Study: Basalt economy scores big with Roaring Fork Club expansion
The proposed expansion of the Roaring Fork Club would pump an additional $895,500 annually into Basalt’s economy, according to a consultant’s report for the town government.Grocery stores and restaurants would be the biggest winners from the expansion, according to the study by the Economic & Planning Systems firm. The study is a draft at this point, and subject to revisions.The consultant looked at the fiscal impact from the proposed addition of 32 luxury cabins, 18 free-market single-family homes and 12 affordable housing units that the club would need for new employees.The club is already one of the biggest economic engines in town, along with fishing on the gold-medal trout waters of the Roaring Fork and Fryingpan rivers.The club has 48 luxury cabins that have an average annual occupancy between 40 and 55 percent, according to Jeff Jones, project manager for the proposed addition. Occupancy soars as high as 95 percent during July and August.”I talk to a lot of merchants downtown and a lot of them depend on Roaring Fork Club business,” said Basalt Town Manager Bill Efting.Kathleen Cole, owner of the Veranda Collection, a home furnishings store in Basalt, said at a recent public hearing that some shops would struggle without business from the club’s members.”I can’t emphasize enough the positive impact they’ve had on the retail in this town,” Cole said.Bernard Moffroid, co-owner of Cafe Bernard, said his business has benefited because club partner Jim Light is a frequent customer and has introduced many of the club members to the establishment.Moffroid has operated his restaurant in Basalt for 17 years. Summer has always been the busy season and it has picked up in recent years, he said. Although it isn’t entirely attributable to the club, that’s a big part of it, Moffroid said.$591,000 boost alreadyThe economic study estimated that the part-time residents of the 32 luxury cabins would spend an additional $444,500 in Basalt once the project is completed.The permanent residents of the 18 single-family homes would spend $370,000 while the residences of the affordable housing units would add $81,000 to the town’s economy. Those sales projections don’t include gasoline purchases because they are exempt from town sales tax.Applying the methodology from the study, the second-home owners in the existing 48 cabins already contribute roughly $591,000 to the town’s economy.All told, the new residents of the club properties would spend about $2.55 million annually in Basalt and elsewhere on purchases of taxable items, the study said. Basalt businesses would capture an estimated 35 percent of those purchases while 65 percent would “leak” to other municipalities.Jones noted that Basalt businesses will capture a greater percentage of the sales as the town grows and new businesses open.Development pays its wayThe study also showed that the expansion wouldn’t be a burden on taxpayers. Once the project is completed, it would pay $121,000 in taxes and various municipal fees. The town government would spend an additional $115,000 in expenses, leaving a net gain of $6,000 annually.A recent community survey showed residents want development to pay its own way.Jones said the project would make money for the town largely because the Roaring Fork Club maintains and plows its own roads. The addition would add less than one mile to the municipal system.The town consultant’s study showed that a special assessment on real estate sales and resales would raise more than $100,000 annually for the foreseeable future.The town and developers have agreed to a 1 percent Real Estate Transfer Assessment. The uses of those revenues are still under negotiation.The town study doesn’t reflect that $300,000 annually in property taxes would be paid to the Roaring Fork School District even though no students would live in the cabins, Jones said.The town consultant’s study is generally in line with the club’s projections, according to Jones. However, some of the biggest contributions to the community from the expansion don’t show up in a economic impact study, he said.Those intangibles include a new events center available to the public, a new kids’ camp and trail connections. Club members have also made numerous philanthropic contributions to local organizations and nonprofits, he said. And the club is building a total of 36 affordable housing units and turning 24 over to the town.”How can you measure that in dollars and cents?” Jones asked.Scott Condon’s e-mail address is firstname.lastname@example.org.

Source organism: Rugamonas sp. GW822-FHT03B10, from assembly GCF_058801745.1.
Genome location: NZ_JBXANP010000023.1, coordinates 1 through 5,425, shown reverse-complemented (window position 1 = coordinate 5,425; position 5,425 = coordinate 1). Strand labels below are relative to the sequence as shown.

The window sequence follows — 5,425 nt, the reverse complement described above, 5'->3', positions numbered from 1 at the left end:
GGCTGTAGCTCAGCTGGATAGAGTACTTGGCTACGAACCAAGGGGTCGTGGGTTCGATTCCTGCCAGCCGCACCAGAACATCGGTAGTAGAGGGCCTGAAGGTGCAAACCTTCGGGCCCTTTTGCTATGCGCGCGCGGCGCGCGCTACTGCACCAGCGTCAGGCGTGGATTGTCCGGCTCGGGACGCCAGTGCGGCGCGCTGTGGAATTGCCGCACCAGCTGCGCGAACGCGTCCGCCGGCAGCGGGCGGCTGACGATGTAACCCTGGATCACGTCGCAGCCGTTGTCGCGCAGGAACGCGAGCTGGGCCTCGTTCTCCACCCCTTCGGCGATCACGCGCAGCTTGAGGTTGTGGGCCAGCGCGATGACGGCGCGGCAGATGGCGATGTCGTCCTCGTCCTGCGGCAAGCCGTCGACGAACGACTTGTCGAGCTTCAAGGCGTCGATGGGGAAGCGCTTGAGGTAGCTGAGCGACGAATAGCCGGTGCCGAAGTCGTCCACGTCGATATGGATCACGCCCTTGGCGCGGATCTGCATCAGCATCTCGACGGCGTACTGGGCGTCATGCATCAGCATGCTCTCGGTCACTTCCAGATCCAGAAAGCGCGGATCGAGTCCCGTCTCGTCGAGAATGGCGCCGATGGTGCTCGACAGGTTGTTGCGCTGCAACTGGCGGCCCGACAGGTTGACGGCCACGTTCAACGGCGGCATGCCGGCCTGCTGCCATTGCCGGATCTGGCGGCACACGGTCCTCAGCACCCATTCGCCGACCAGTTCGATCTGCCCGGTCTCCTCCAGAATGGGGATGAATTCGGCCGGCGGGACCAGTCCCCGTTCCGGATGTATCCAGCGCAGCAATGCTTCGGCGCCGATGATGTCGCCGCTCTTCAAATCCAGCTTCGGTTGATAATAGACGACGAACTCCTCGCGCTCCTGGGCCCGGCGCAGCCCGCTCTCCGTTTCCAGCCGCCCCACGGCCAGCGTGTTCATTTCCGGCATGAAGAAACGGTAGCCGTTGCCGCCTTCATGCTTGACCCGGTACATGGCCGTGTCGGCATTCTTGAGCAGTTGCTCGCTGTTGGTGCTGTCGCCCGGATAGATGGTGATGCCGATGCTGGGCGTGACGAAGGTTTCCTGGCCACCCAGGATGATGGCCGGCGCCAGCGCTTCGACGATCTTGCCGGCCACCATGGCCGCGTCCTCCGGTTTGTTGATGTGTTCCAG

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In the 1960s The Red Onion as the Aspen Ski Club would host an annual ski fashion preview, which in addition to clothing also included live music and a strip auction.